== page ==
October 15, 2017

Photo Essay: The Metal Mother Who Overlooks A War-Torn Land

The first time I remember feeling overwhelmed by the story and history of Ukraine wasn't actually in the Exclusion Zone, but while I was still in Kiev.

We were all hung over from our welcome dinner the night before and jet-lagged from our flights of varying lengths—and yet all but one of us trudged on throughout the day, trying to learn many centuries' worth of background info to explain how the country had gotten to be where it is today.

We were ending our day by visiting a museum devoted to "The Great Patriotic War"—or, the Eastern Front of what we know as World War II—which more or less started when Nazi Germany invaded the Soviet Union.

The Soviets erected the "Motherland Monument" (Батьківщина-Мати) to commemorate their victory, and—unlike the monuments to Lenin that have (mostly) been toppled—it still stands as a kind of "Statue of Liberty" for Kiev, despite Ukraine's independence from Russia.

The museum itself is a pretty distinct reminder of the Soviet influence over Ukraine, with its Brutalist entryway...

...and many memorials to the fallen soldiers of the Great Patriotic War.

For nationalist Ukrainians, it stings more than just a little to see such an expensive (and some might say frivolous) statue stand there—bearing the emblem of the USSR (a.k.a. CCCP)—when the money (an estimated 10 to 12 million rubles) could be used for so many other, life-saving purposes.

Not to mention the fact that the so-called "Motherland" is another way of saying "Mother Russia"—making this statue the sister of the "Mother Motherland" monument in St. Petersburg and "The Motherland Calls" in Volgograd.

But, despite the anti-Russian sentiment that prevails in Ukraine today and the abolishment of Communist imagery and propaganda...

...the fact is that the Soviets did defeat the Nazis, and no Ukrainian can deny that that is a very good thing.

Perhaps that's an admission that comes begrudgingly...

...but nevertheless, World War II monuments and memorials are exempt from the outlawing of all Communist symbolism and nomenclature.

Made of stainless steel and erected in 1981, the Rodina Mat (a.k.a. "Nation's Mother") is known better to locals as "Brezhnev's Daughter"—a reference to the longtime and oft-scandalized Soviet leader, General Secretary Leonid Brezhnev.

She stands on a tapered pedestal that measures about 12 stories high, and she's an integral part of the museum.

While you could spend hours outside the building examining all of the decommissioned and still-active military vehicles on display...

...or inside the building perusing its murals and collections of relics, ephemera, and photographs... can also take a tiny elevator that holds just four passengers at a time up to the base of the first lady of Kiev.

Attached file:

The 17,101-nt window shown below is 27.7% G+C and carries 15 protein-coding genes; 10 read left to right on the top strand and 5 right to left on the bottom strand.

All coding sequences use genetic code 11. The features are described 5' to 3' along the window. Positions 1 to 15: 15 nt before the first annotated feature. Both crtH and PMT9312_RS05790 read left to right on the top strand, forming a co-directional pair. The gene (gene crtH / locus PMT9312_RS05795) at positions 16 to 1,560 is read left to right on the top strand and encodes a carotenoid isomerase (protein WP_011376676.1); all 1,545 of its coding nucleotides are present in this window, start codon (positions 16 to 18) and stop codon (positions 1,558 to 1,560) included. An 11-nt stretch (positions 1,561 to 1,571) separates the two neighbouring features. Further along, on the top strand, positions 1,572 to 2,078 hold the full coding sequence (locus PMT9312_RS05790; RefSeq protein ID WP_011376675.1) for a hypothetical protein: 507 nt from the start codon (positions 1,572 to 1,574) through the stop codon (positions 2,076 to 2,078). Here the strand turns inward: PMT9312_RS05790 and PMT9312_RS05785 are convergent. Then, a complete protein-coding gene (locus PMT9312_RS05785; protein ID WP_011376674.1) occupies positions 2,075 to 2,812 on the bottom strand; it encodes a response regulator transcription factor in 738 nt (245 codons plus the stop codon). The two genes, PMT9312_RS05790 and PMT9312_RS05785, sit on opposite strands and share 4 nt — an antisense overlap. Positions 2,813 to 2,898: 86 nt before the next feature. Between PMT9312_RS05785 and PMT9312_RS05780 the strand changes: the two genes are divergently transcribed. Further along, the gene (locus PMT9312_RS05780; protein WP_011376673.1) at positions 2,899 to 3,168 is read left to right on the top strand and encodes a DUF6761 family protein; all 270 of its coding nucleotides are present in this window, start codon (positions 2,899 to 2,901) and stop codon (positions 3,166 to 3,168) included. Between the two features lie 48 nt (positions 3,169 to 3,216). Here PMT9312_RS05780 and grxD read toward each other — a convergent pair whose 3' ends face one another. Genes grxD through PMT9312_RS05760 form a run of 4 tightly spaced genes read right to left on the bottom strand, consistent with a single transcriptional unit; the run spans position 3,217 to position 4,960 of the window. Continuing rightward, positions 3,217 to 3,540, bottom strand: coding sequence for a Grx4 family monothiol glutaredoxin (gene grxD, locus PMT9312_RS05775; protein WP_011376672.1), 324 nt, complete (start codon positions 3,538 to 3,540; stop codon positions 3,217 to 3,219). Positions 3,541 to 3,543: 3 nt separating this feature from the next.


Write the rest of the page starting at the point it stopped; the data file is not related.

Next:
Weighing 500 tons, the metal sculpture itself stands nearly 19 stories high and required a special welding technique (developed by Kiev's own E.O. Paton Electric Welding Institute Інститут електрозварювання ім.Є.О.Патона), an extant relic of Soviet engineering in Ukraine. She took nearly three years to build and assemble.

Regardless of who built it or why, the monument does provide a fantastic birds-eye view of the city of Kiev and the Dnieper River below.

And, for that, it serves a kind of nationalist purpose—at least for tourists.

So, for now, the Kievites are stuck with the behemoth—at least for the 150 years it's estimated to be structurally sound.

But none of that is what I found overwhelming about my visit to Kiev's largest museum and most recognizable monument.

No, it was the acknowledgement that Ukraine is currently at war with Russia in its easternmost region, where some Ukrainians are pro-Russian (especially in border towns) and where Putin is attempting to reclaim the former Soviet territory.

The New York Times calls the Eastern Ukraine conflict "The War No One Notices," despite the fact that it's been ongoing since 2014. And that seems to be true not only stateside, but also in western and northern Ukraine, where there's nary a mention of it—except at the Museum of the Great Patriotic War.

But how do you memorialize a war that's still happening or patriots who are still being killed (both military and civilian)?

I tried to remember if I've ever been in any other country that was, at the time, currently at war on its own land. England, Ireland, Scotland? No. Bulgaria? No.

Morocco? It was bombed after my 2008 visit, but still, no. Tunisia? No, although its revolution did occur less than a year after my 2010 visit.

Mexico, Turks and Caicos, Cuba? Nope, nope, and nope.

I suppose the closest I've gotten is living in NYC when 9/11 happened, a trauma that only gets worse as time goes on.

Otherwise, war has always been something that feels abstract or theoretical, rhetorical or historical—not really tangible, relatable, or local.

And yet so much war is still happening all over the world. The terms "genocide" and "holocaust" aren't isolated to the events of the dissolved Ottoman Empire or Nazi Germany (or even the white Europeans who began arriving to the "New World" in the 15th century and spent hundreds of years eradicating nearly all of the indigenous people).

Entire nationalities, ethnicities, races, and faiths are being wiped out while we sit back and do nothing.

Is it the natural order of the world? The evolutionary instinct of man to kill each other?

Are we nothing more than tigers or lions? Or some other savage beast that eats its young for no reason other than the fact that it feels like it?

Have we learned nothing from the past?

Related Posts:
Photo Essay: A Post-Soviet Playground Grows in Kiev
Photo Essay: A Giant Christ Towers Over Tijuana
Photo Essay: La Mona of the Tijuana Centennial

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